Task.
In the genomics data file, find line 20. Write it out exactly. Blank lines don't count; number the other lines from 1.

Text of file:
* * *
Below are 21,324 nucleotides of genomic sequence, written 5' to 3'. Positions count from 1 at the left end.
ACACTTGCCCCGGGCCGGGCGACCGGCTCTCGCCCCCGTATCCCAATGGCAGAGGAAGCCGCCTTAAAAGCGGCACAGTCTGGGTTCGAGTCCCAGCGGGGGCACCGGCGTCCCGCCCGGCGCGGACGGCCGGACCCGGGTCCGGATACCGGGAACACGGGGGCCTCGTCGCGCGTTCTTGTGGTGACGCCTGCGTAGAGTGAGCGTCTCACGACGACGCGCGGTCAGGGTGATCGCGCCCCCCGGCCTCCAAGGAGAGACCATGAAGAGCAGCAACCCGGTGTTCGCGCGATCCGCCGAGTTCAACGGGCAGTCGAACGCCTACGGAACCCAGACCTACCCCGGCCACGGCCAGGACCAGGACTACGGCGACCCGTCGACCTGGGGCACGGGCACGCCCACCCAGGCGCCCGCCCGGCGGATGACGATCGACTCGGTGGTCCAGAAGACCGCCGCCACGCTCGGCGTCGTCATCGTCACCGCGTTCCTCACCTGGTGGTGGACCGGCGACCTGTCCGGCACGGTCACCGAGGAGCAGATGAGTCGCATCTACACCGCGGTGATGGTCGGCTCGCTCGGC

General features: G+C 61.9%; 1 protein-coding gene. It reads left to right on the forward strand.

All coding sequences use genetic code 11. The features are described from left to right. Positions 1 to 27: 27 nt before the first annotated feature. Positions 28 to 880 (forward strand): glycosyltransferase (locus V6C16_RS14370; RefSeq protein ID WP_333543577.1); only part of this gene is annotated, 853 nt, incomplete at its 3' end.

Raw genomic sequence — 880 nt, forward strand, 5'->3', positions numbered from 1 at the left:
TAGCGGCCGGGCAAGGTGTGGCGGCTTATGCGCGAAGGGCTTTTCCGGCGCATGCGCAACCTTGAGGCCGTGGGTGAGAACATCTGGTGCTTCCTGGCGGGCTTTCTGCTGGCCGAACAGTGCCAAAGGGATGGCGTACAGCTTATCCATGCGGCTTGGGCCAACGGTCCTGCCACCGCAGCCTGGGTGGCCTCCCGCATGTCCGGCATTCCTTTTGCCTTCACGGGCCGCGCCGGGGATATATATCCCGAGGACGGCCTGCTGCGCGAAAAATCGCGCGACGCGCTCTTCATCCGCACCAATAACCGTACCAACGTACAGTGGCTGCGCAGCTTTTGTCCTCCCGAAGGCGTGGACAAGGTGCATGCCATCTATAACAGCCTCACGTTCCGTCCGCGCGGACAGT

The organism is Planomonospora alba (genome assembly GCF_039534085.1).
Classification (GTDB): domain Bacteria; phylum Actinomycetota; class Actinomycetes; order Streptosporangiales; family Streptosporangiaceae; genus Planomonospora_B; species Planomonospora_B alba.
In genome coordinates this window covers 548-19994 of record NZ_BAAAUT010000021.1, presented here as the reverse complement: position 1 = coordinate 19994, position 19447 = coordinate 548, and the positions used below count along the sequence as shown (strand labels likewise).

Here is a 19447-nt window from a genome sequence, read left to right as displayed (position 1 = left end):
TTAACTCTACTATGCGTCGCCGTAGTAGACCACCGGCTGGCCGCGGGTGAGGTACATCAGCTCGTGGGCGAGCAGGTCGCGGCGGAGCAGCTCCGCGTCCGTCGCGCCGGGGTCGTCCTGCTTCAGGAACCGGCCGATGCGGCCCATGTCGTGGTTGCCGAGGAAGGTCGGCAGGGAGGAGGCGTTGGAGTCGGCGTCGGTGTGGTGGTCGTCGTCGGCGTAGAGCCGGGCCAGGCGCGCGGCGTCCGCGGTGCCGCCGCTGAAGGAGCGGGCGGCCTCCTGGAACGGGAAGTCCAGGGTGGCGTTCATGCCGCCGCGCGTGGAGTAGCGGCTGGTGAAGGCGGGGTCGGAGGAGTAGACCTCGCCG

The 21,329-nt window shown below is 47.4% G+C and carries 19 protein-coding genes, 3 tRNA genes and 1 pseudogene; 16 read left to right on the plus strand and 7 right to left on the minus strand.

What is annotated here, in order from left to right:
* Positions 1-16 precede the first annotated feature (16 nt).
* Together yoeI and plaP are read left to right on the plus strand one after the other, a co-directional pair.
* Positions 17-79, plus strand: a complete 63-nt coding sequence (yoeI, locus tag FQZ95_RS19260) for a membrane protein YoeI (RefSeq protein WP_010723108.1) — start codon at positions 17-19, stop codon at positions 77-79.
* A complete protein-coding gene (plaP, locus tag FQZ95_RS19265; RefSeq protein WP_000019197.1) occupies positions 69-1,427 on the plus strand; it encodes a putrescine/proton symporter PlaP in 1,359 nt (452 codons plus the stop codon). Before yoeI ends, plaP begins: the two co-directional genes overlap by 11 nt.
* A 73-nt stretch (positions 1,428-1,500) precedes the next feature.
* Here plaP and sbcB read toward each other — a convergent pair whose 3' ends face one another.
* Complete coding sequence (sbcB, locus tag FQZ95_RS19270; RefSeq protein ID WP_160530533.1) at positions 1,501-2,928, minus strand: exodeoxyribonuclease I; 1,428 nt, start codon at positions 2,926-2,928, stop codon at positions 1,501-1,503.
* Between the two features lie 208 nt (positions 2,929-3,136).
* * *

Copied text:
* Complete coding sequence (sbcB, locus tag FQZ95_RS19270; RefSeq protein ID WP_160530533.1) at positions 1,501-2,928, minus strand: exodeoxyribonuclease I; 1,428 nt, start codon at positions 2,926-2,928, stop codon at positions 1,501-1,503.